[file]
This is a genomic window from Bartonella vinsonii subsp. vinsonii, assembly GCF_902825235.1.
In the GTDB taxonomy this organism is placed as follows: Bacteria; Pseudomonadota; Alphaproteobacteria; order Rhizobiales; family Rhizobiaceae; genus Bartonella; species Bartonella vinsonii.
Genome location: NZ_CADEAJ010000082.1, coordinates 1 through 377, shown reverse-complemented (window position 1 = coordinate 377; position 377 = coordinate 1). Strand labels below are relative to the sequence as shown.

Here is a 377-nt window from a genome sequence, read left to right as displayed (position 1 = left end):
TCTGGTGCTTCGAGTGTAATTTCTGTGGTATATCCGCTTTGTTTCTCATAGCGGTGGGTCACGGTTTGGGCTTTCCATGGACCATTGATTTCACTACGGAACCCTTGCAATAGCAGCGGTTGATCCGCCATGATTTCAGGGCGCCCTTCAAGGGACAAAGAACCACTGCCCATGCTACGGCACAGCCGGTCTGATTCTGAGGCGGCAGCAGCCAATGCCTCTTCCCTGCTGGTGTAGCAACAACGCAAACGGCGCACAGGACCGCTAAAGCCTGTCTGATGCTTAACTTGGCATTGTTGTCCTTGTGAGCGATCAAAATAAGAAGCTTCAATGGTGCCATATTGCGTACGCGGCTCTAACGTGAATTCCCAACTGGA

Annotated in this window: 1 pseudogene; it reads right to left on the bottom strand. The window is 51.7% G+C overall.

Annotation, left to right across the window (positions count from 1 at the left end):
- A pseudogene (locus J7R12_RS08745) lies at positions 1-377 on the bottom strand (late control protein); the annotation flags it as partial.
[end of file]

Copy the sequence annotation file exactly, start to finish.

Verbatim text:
This is a genomic window from Bartonella vinsonii subsp. vinsonii, assembly GCF_902825235.1.
In the GTDB taxonomy this organism is placed as follows: Bacteria; Pseudomonadota; Alphaproteobacteria; order Rhizobiales; family Rhizobiaceae; genus Bartonella; species Bartonella vinsonii.
Genome location: NZ_CADEAJ010000082.1, coordinates 1 through 377, shown reverse-complemented (window position 1 = coordinate 377; position 377 = coordinate 1). Strand labels below are relative to the sequence as shown.

Here is a 377-nt window from a genome sequence, read left to right as displayed (position 1 = left end):
TCTGGTGCTTCGAGTGTAATTTCTGTGGTATATCCGCTTTGTTTCTCATAGCGGTGGGTCACGGTTTGGGCTTTCCATGGACCATTGATTTCACTACGGAACCCTTGCAATAGCAGCGGTTGATCCGCCATGATTTCAGGGCGCCCTTCAAGGGACAAAGAACCACTGCCCATGCTACGGCACAGCCGGTCTGATTCTGAGGCGGCAGCAGCCAATGCCTCTTCCCTGCTGGTGTAGCAACAACGCAAACGGCGCACAGGACCGCTAAAGCCTGTCTGATGCTTAACTTGGCATTGTTGTCCTTGTGAGCGATCAAAATAAGAAGCTTCAATGGTGCCATATTGCGTACGCGGCTCTAACGTGAATTCCCAACTGGA

Annotated in this window: 1 pseudogene; it reads right to left on the bottom strand. The window is 51.7% G+C overall.

Annotation, left to right across the window (positions count from 1 at the left end):
- A pseudogene (locus J7R12_RS08745) lies at positions 1-377 on the bottom strand (late control protein); the annotation flags it as partial.